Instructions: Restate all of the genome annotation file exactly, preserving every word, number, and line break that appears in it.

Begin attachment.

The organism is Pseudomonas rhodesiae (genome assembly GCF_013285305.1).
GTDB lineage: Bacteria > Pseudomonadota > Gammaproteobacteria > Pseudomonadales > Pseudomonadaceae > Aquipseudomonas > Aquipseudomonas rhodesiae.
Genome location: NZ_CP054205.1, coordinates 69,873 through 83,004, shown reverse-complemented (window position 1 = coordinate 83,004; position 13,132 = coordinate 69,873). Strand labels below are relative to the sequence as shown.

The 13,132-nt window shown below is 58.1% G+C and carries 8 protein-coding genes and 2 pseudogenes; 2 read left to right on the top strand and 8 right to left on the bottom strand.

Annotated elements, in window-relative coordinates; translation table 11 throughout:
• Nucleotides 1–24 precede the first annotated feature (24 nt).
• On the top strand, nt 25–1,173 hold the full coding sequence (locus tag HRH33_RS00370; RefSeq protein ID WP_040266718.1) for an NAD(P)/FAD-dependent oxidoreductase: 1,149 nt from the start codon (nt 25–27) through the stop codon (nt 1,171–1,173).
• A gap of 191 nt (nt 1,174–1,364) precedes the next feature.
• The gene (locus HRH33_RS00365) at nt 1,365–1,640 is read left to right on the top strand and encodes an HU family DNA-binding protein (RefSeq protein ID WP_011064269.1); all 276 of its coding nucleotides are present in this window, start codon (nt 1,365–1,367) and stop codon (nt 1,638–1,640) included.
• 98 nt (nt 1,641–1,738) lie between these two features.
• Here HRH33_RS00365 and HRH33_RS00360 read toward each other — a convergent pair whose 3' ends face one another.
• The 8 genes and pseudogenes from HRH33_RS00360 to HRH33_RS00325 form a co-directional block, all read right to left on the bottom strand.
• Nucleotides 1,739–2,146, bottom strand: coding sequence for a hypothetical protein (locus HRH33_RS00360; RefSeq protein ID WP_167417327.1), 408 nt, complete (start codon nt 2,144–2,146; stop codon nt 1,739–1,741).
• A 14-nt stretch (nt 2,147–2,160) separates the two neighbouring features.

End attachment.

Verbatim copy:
The organism is Pseudomonas rhodesiae (genome assembly GCF_013285305.1).
GTDB lineage: Bacteria > Pseudomonadota > Gammaproteobacteria > Pseudomonadales > Pseudomonadaceae > Aquipseudomonas > Aquipseudomonas rhodesiae.
Genome location: NZ_CP054205.1, coordinates 69,873 through 83,004, shown reverse-complemented (window position 1 = coordinate 83,004; position 13,132 = coordinate 69,873). Strand labels below are relative to the sequence as shown.

The 13,132-nt window shown below is 58.1% G+C and carries 8 protein-coding genes and 2 pseudogenes; 2 read left to right on the top strand and 8 right to left on the bottom strand.

Annotated elements, in window-relative coordinates; translation table 11 throughout:
• Nucleotides 1–24 precede the first annotated feature (24 nt).
• On the top strand, nt 25–1,173 hold the full coding sequence (locus tag HRH33_RS00370; RefSeq protein ID WP_040266718.1) for an NAD(P)/FAD-dependent oxidoreductase: 1,149 nt from the start codon (nt 25–27) through the stop codon (nt 1,171–1,173).
• A gap of 191 nt (nt 1,174–1,364) precedes the next feature.
• The gene (locus HRH33_RS00365) at nt 1,365–1,640 is read left to right on the top strand and encodes an HU family DNA-binding protein (RefSeq protein ID WP_011064269.1); all 276 of its coding nucleotides are present in this window, start codon (nt 1,365–1,367) and stop codon (nt 1,638–1,640) included.
• 98 nt (nt 1,641–1,738) lie between these two features.
• Here HRH33_RS00365 and HRH33_RS00360 read toward each other — a convergent pair whose 3' ends face one another.
• The 8 genes and pseudogenes from HRH33_RS00360 to HRH33_RS00325 form a co-directional block, all read right to left on the bottom strand.
• Nucleotides 1,739–2,146, bottom strand: coding sequence for a hypothetical protein (locus HRH33_RS00360; RefSeq protein ID WP_167417327.1), 408 nt, complete (start codon nt 2,144–2,146; stop codon nt 1,739–1,741).
• A 14-nt stretch (nt 2,147–2,160) separates the two neighbouring features.